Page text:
Curated Curiosities: Commemorative silver objects
Throughout the centuries silver objects have been given as presents to commemorate special occasions in life.
For example, on the occasion of births, christenings, weddings, wedding anniversaries or funerals, silverware turned out to be an ideal material to be engraved with a commemorative text. The material itself is appealing because of its lustre, its intrinsic value and sustainability, adding a sense of opulence and giving status to the occasion.
From a historical point of view the inscriptions, which vary from names, initials, dates and coats-of-arms to (moralistic) texts and legends, provide interesting information about the provenance of the objects. These precious family heirlooms, which were intended to be handed down to the next generations, were often kept because of the inscriptions.
Detail from a silver ice spoon, an ice-skater, Dutch, Enkhuizen with year mark 1755.
In 1763 the Dutch winter was so cold that people could ice-skate over the Zuiderzee, nowadays the IJsselmeer. To remember this cold winter and this special ice trip, people had these commemorative silver spoons ordered.
A fine example is this commemorative spoon in our collection, made by Arend Hoogland in Haarlem in 1756, which was commissioned for the occasion of the 25th wedding anniversary of a couple, whose parents would have celebrated their 50th wedding anniversary had the father not died some days before the festivities took place. The legend in Dutch reads:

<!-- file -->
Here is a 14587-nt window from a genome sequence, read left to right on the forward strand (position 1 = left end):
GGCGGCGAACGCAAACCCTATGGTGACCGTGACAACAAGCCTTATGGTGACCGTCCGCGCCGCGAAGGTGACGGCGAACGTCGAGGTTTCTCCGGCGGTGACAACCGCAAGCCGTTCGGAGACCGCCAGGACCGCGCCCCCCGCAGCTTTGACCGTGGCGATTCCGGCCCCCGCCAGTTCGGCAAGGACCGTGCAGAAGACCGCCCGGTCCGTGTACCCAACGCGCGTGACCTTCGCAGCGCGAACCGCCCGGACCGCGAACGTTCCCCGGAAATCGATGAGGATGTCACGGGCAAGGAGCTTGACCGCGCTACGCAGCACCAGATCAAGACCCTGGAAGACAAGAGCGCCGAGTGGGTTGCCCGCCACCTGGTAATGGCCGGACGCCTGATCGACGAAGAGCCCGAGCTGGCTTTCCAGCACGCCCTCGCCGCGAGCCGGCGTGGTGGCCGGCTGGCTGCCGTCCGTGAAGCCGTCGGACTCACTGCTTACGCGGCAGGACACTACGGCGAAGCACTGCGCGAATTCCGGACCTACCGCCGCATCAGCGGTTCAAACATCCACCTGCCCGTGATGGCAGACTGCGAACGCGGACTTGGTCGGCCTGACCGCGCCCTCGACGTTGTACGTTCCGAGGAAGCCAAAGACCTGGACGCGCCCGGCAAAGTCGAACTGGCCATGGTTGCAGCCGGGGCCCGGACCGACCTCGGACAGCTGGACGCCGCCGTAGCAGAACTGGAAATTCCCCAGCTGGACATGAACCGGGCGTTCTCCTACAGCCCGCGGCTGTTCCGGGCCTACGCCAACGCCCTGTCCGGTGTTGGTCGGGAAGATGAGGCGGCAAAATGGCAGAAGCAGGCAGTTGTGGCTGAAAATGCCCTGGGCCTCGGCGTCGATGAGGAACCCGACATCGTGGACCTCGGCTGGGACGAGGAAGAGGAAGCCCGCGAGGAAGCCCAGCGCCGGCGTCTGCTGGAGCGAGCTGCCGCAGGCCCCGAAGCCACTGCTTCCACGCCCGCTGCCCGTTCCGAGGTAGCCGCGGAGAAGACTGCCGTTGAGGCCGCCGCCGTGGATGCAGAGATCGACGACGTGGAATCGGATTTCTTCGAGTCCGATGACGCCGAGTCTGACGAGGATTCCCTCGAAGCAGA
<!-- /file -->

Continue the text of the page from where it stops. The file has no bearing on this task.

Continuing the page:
"Wij traden in den Echt toen ’t Zilver Trouwfeest van’s Bruids Ouders wierd gevierd. Was ’s Vaders Leeftijd nog agt weeken toegelegt. Zo had hun Goude Feest ons Zilvere versierd."
6-6-1756 I.V. Westerkappel en M. Koster.
A silver commemorative spoon by Arend Hoogland, dated 1756, 65 gram and length 20.5.
Pieter Langendijk, the famous Haarlem playwright and poet, made a wedding poem for this couple at their wedding day on 6 June 1731. Also, a commemorative medal was made for this occasion by the Amsterdam silversmith Cornelis Courtier, displaying some lines of Lagendijk’s poem. This medal is now in the collection of Teylers Museum in Haarlem.
We are grateful to Annelize Roosjen for writing this article.